Journal of African American Studies

, Volume 22, Issue 1, pp 109–124 | Cite as

Negative Black Stereotypes, Support for Excessive Use of Force by Police, and Voter Preference for Donald Trump During the 2016 Presidential Primary Election Cycle

  • Randall D. SwainEmail author


This study examines the relationship between support for excessive use of force by the police and support for Trump during the 2016 primary election cycle. Findings suggest that White Americans’ support for Trump among primary voters is partly explained by negative racial stereotypes of Black Americans and support for excessive use of force by the police in their dealings with members of the Black community.


Negative racial stereotypes Excessive force by the police Minimization of racialized policing Donald Trump 2016 presidential election Voter behavior 


  1. American National Election Studies, Stanford University, and University of Michigan. American National Election Study (2016). Pilot Study. ICPSR36390-v1. Ann Arbor: Inter-University Consortium for Political and Social Research [distributor], 2016-03-16. 10.3886/ICPSR36390.v1.Google Scholar
  2. Barlow, M. H. (1998). Race and the problem of crime in ‘Time’ and ‘Newsweek’ cover stories, 1946 to 1995. Social Justice, 25(2), 149–183.Google Scholar
  3. Bobo, L. D., & Johnson, D. (2004). A taste for punishment: Black and White Americans’ views on the death penalty and the war on drugs. Dubois Review: Social Science Research on Race, 1, 151–180.Google Scholar
  4. Campbell, A., Converse, P. E., Miller, W. E., & Stokes, D. E. (1960). The American Voter. Chicago: University of Chicago Press.Google Scholar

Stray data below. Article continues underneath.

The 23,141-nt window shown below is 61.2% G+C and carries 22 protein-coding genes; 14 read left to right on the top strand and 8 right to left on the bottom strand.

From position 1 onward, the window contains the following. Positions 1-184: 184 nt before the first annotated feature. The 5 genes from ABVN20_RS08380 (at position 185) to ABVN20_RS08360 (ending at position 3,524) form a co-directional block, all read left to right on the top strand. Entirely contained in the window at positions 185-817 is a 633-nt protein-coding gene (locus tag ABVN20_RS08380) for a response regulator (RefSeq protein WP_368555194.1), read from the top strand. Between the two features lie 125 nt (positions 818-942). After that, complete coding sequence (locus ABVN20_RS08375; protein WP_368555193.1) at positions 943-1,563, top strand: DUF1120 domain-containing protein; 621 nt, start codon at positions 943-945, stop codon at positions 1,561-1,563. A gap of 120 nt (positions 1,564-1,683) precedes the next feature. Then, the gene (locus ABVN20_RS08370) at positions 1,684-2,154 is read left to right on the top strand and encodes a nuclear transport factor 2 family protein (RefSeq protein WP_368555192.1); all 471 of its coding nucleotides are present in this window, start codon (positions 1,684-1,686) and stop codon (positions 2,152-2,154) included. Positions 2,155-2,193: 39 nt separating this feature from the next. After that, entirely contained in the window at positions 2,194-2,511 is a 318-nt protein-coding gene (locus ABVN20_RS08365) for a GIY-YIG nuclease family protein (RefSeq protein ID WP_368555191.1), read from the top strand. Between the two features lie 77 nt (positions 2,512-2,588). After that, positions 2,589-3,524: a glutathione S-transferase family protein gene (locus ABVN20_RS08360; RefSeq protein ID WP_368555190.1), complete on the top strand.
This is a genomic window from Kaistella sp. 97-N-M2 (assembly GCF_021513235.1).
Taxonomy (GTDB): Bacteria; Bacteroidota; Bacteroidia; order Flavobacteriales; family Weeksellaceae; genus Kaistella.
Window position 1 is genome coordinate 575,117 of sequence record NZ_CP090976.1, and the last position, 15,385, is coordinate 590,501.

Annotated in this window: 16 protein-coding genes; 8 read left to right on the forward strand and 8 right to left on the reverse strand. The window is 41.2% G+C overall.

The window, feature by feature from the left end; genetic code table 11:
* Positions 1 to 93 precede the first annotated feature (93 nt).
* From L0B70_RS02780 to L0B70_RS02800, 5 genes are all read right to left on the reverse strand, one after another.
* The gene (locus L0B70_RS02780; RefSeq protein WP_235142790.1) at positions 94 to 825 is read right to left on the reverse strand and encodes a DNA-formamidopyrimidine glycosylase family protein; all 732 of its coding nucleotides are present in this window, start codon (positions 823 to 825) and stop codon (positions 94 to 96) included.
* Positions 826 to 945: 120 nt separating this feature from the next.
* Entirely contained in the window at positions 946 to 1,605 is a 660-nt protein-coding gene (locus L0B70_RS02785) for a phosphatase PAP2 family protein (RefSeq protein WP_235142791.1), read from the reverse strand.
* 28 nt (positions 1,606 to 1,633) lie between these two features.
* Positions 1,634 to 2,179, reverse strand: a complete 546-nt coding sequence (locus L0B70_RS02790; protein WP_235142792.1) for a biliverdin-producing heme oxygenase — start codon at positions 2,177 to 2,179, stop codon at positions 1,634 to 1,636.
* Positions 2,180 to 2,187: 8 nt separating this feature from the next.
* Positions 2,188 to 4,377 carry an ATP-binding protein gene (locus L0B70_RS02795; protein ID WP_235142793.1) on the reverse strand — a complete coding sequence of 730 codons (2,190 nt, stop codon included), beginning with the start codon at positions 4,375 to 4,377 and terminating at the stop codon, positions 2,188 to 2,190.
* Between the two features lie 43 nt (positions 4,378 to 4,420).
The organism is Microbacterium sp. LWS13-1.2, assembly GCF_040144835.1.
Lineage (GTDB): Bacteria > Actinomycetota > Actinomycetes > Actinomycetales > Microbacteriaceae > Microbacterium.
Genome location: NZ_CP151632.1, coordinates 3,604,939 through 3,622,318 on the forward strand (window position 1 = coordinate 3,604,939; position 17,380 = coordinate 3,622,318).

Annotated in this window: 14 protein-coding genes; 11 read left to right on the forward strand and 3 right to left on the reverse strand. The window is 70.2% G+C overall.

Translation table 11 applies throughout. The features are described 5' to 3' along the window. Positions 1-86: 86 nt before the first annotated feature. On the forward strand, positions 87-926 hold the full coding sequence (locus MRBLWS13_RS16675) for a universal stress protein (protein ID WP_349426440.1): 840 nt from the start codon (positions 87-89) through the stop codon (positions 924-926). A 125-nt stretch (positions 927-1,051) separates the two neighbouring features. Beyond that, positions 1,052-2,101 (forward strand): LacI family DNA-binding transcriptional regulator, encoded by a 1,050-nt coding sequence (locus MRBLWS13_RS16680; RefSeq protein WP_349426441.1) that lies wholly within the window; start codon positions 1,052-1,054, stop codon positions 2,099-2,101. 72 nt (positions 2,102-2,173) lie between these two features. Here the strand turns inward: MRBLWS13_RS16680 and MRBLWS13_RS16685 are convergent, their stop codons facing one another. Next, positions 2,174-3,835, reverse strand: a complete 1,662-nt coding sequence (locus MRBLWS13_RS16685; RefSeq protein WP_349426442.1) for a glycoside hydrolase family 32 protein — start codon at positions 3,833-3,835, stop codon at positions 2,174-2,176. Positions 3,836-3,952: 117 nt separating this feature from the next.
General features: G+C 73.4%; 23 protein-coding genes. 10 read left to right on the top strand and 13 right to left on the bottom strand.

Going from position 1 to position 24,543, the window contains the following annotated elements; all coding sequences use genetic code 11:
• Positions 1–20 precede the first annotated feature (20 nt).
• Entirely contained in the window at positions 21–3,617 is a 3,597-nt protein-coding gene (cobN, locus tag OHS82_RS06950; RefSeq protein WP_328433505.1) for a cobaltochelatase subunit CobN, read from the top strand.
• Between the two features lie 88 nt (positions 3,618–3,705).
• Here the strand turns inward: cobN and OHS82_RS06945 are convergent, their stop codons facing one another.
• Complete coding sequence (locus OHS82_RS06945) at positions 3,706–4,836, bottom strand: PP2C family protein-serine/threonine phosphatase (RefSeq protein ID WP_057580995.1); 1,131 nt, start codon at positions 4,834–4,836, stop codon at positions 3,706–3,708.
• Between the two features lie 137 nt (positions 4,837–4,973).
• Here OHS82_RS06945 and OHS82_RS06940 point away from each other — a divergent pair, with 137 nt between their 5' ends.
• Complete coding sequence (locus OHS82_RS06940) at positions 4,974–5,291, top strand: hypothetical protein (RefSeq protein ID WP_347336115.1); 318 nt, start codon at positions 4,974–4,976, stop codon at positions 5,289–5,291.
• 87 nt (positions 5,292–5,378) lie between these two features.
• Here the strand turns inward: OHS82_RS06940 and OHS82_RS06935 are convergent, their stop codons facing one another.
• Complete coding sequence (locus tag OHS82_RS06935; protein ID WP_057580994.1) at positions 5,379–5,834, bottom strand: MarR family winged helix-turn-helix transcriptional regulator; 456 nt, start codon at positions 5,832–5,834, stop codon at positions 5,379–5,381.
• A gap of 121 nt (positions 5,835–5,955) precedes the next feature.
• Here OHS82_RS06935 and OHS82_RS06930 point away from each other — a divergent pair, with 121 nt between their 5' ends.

5. Delgado, R., & Stefancic, J. (2012). Critical race theory: an introduction (2nd ed.). New York: New York University Press.Google Scholar
  6. Entman, R. M. (1992). Blacks in the news: television, modern racism, and cultural change. Journalism & Mass Communication Quarterly, 69(2), 341–361.Google Scholar
  7. Entman, R. M., & Rojecki, A. (2000). The Black image in the White mind: media and race in America. Chicago: University of Chicago Press.Google Scholar
  8. Flanigan, W. H., & Zingale, N. H. (2006). Political behavior of the American electorate (11th ed.). Washington, D.C.: CQ Press.Google Scholar
  9. Freeman, D. (2011) Teaching Obama: History, critical race theory and social work education. Patterns of Prejudice, 45, 177–197Google Scholar
  10. Gabbidon, S. L., & Jordan, K. L. (2013). Public opinion on the killing of Trayvon Martin: a test of the racial gradient thesis. Journal of Crime and Justice, 36(3), 283–298. Scholar
  11. Gillborn, D. (2005). Education policy as an act of White supremacy: whiteness, critical race theory, and education reform. Journal of Education Policy, 20(4), 485–505.CrossRefGoogle Scholar
  12. Highton, B. (2011). Prejudice rivals partisanship and ideology when explaining the 2008 presidential vote across the states. PS Political Science and Politics, 44, 530–535.CrossRefGoogle Scholar
  13. Hurwitz, J., & Peffley, M. (1997). Public perceptions of race and crime: the role of racial stereotypes. American Journal of Political Science, 41, 375–401.CrossRefGoogle Scholar
  14. Hurwitz, J., & Peffley, M. (2005). Explaining the great racial divide: perceptions of fairness in the U.S. criminal justice system. The Journal of Politics, 67(3), 762–783.CrossRefGoogle Scholar
  15. Jamieson, K. H. (1992). Dirty politics: deception, distraction, and democracy. New York: Oxford University Press.Google Scholar
  16. Johnson, D. (2008). Racial prejudice perceived injustice and the Black-White gap in punitive attitudes. Journal of Criminal Justice, 36, 198–2006.CrossRefGoogle Scholar
  17. Johnson, D., & Kuhns, J. B. (2009). Striking out: race and support for police use of force. Justice Quarterly, 26, 592–623.CrossRefGoogle Scholar
  18. Jones, D. M. (2014). ‘He’s a Black male … something is wrong with him!’: the role of race in the stand your ground debate. University of Miami Law Review, 68, 1025–1050.Google Scholar
  19. Kam, C. D., & Kinder, D. R. (2012). Ethnocentrism as a short-term influence in the 2008 election. American Journal of Political Science, 56(2), 326–340.CrossRefGoogle Scholar